Ncheta stares at Asiri then takes a swig of his drink brewed from the essence of the river herself, feeling her energy course through him. Tainted by a foreignness, it is now extra bitter. Ncheta used to think it was a new flavor, or that the barkeep had lost his touch, or that something in the alchemic workings of Ana Mmuo’s breweries just wasn’t right. Only now is he learning that it is the river herself who is getting sick, infected by the meeting of parallel worlds.

“I can take you to see it,” Asiri says. “If you’re willing to leave your ego by the door.”

Ncheta empties his cup and is about to rise when an energy fills the tavern. Every other being feels it too, and the chatter seizes in response. An Old Deity manifests at the doorway, their aura vibrant and thick. They proceed slowly, their feet digging into the ground even though they can glide right over it.

Agwu likes to draw attention to themself and grows more arrogant with each passing moon. They do not walk around tables like sane beings do, rather, they move in a straight line from the door and tables are adjusted for them.

They are not here to have a drink though, just come to allow others to drink in their presence. Ncheta keeps his eyes focused on his empty cup as Agwu passes, sure enough that Asiri is doing the same, neither of them wanting any trouble, because with this deity as little as eye contact can bring fire and brimstone.

Agwu crosses the room and stands, and Ncheta feels their aura halt.

“I am the one humans thank when they have clarity of mind,” they say, “and the one they beg in supplication when their son is feeding from a dumpster. But humans are no longer praying, so you must forgive me for seeking attention elsewhere.”

The tension Ncheta feels breaks and a sliver of anger slips through the cracks. A memory takes him prisoner and in its dark cages, he sees a man. No, many men. They look sickly, their skins leathery and dotted with black spots. Ncheta sees them all, hands stretching from between iron bars, begging him to free them. Each of them he has once lived in, each he has taken something from. Watching them, he is tempted by their pleas, almost gives in. “Leave them be,” a voice says from behind and Ncheta turns to meet Agwu. “They have transgressed, so this is their fate. Come, Malevolent, there’s much work to be done.”

“These people rely more on their phantom world and tech, now,” Agwu continues in the tavern, their words calm yet powerful, quiet yet omnipresent. “And have left our worship places untended. I used to visit their children because they failed to pour libations on my altar, and sometimes after I was done, chains weren’t enough to shackle them.” The words rattle in Ncheta’s ears and he sees the rusty chains dragging on sand. To keep himself from hearing, he presses his hands to his ears, but Agwu has a way of making themself heard even if you don’t want to listen. The words pry Ncheta’s fingers apart and register themselves in his consciousness. They feed him grief and force regret down his throat till he quivers in his seat.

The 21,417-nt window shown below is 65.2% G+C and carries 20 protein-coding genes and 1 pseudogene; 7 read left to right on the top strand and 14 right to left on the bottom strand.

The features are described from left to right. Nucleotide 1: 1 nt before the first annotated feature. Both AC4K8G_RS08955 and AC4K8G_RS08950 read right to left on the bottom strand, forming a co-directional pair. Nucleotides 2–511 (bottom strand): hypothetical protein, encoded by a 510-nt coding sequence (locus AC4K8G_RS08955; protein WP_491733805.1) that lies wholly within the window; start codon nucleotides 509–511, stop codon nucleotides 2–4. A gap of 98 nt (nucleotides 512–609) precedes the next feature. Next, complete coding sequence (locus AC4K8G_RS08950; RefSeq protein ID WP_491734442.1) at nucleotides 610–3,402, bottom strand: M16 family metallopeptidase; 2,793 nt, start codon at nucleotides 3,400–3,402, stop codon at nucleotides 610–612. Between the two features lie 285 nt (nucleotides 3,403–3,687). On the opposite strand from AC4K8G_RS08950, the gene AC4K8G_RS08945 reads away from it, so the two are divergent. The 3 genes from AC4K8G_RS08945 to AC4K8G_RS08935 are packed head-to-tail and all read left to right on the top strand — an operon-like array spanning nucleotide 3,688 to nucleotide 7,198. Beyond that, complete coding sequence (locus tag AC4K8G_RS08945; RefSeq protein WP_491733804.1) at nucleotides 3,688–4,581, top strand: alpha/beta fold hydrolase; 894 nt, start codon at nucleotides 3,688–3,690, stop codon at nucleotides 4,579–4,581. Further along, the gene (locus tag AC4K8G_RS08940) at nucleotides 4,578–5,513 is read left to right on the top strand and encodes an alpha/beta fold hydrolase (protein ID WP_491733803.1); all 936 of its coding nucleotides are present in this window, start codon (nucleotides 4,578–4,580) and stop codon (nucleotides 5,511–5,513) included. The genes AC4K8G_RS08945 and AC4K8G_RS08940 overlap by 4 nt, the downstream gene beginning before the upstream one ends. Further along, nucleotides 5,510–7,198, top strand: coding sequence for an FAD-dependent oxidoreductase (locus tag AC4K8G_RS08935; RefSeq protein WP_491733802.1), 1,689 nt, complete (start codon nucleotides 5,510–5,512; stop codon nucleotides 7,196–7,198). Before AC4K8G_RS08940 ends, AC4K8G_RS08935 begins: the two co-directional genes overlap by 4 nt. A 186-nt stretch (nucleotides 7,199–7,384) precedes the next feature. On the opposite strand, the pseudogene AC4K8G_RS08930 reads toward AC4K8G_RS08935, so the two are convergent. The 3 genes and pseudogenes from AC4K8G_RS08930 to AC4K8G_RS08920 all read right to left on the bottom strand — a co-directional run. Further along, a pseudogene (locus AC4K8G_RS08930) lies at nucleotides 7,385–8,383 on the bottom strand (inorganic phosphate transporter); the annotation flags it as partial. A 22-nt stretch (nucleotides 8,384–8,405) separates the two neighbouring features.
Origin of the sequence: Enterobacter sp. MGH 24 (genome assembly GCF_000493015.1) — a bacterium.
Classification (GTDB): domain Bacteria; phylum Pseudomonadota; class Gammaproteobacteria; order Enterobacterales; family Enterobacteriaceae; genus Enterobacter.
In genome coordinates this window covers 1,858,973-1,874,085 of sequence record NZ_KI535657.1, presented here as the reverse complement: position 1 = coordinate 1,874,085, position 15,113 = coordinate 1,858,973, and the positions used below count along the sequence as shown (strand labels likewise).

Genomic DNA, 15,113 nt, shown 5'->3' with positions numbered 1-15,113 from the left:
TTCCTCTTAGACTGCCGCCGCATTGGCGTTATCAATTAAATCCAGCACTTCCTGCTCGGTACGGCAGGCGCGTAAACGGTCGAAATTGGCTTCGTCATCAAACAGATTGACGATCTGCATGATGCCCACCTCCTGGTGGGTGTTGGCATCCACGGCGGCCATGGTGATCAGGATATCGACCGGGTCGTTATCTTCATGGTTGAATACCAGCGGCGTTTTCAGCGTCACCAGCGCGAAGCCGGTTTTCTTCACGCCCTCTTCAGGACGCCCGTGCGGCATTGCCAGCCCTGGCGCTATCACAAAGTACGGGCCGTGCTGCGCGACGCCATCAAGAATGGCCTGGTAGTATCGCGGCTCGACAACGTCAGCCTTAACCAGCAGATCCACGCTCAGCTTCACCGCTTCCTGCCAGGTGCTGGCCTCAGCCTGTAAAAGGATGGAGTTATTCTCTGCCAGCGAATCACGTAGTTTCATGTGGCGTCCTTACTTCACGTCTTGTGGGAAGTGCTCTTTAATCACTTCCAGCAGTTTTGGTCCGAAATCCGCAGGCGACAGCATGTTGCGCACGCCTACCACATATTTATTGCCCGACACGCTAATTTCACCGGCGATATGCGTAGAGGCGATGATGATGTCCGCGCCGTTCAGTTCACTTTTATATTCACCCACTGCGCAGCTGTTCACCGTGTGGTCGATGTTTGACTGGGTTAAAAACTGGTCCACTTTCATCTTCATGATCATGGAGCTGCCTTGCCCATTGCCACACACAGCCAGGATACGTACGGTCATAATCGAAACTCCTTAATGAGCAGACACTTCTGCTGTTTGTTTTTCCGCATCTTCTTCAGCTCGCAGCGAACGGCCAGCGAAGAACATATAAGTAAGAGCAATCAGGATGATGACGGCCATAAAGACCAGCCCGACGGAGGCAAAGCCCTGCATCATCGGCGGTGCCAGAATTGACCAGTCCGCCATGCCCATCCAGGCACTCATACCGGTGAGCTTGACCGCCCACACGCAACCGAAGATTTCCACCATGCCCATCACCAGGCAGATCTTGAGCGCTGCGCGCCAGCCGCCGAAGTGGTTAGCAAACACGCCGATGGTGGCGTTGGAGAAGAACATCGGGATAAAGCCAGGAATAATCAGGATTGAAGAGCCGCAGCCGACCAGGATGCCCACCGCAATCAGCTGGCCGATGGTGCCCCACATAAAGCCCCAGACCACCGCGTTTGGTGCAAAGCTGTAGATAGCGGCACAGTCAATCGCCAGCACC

Agwu raises a wine-filled cup and says, “But now, not a single prayer has been offered in moons to replenish my power, and so I must drink this sour concoction with the rest of you lowly things.” The last words in Agwu’s sentence come off firmer and louder than the rest. The deity looks like they’re angry, their jaw tight and their face wrinkling, but you’d be ignorant of Agwu’s nature to assume their disposition from the arrangement of their face. Their clothes are not really clothes, just projections of Agwu’s aura wrapped around them like a halo. So the clothes change with each new decibel Agwu’s voice reaches, and, some even say, are a better reflection of the deity’s countenance.

Ncheta looks around the tavern and every being is pretending not to listen. Benevolents are bad at this game though, shifting and turning and fidgeting. Malevolents are better, their eyes following Agwu’s every movement. Ncheta wonders if any of the Malevolents would be valiant or stupid enough to take on Agwu. The deity did say that prayers to them have dwindled and supposedly their energy too, so it might not be entirely stupid for a Malevolent to push their luck. A mere spirit taking on an Old Deity would be a spectacle in these small corners of Ana Mmuo. Or it’d be an execution; a quick absorbing of an unfortunate spirit’s energy, boring and uneventful.

Agwu’s eyes catch Ncheta’s and the spirit looks away, at his table, tracing the jagged markings on the old wood. He shouldn’t have raised his head. He shouldn’t have taken his eyes from his cup.

“Some of you want to live like them now,” he hears Agwu say, “even though you had all the potential to walk beside us as gods. Right, Ncheta?”

Ncheta answers in a memory. An old memory. “Yes, Agwu.” He bows to the Old Deity and disconnects his host from his past, his memories, leaving the man an ember of his former self. The man, an illustrious merchant who had traveled across seas bringing back ornaments and stories, bales of clothes and the histories of the people who once wore them, now wanders the streets unclad, speaking tongues even the gods do not understand. He feeds from dumpsters and fishes with his bare hands. He is caught stealing from someone’s farm and judged to be a nuisance fit to be hanged among the village’s outlaws.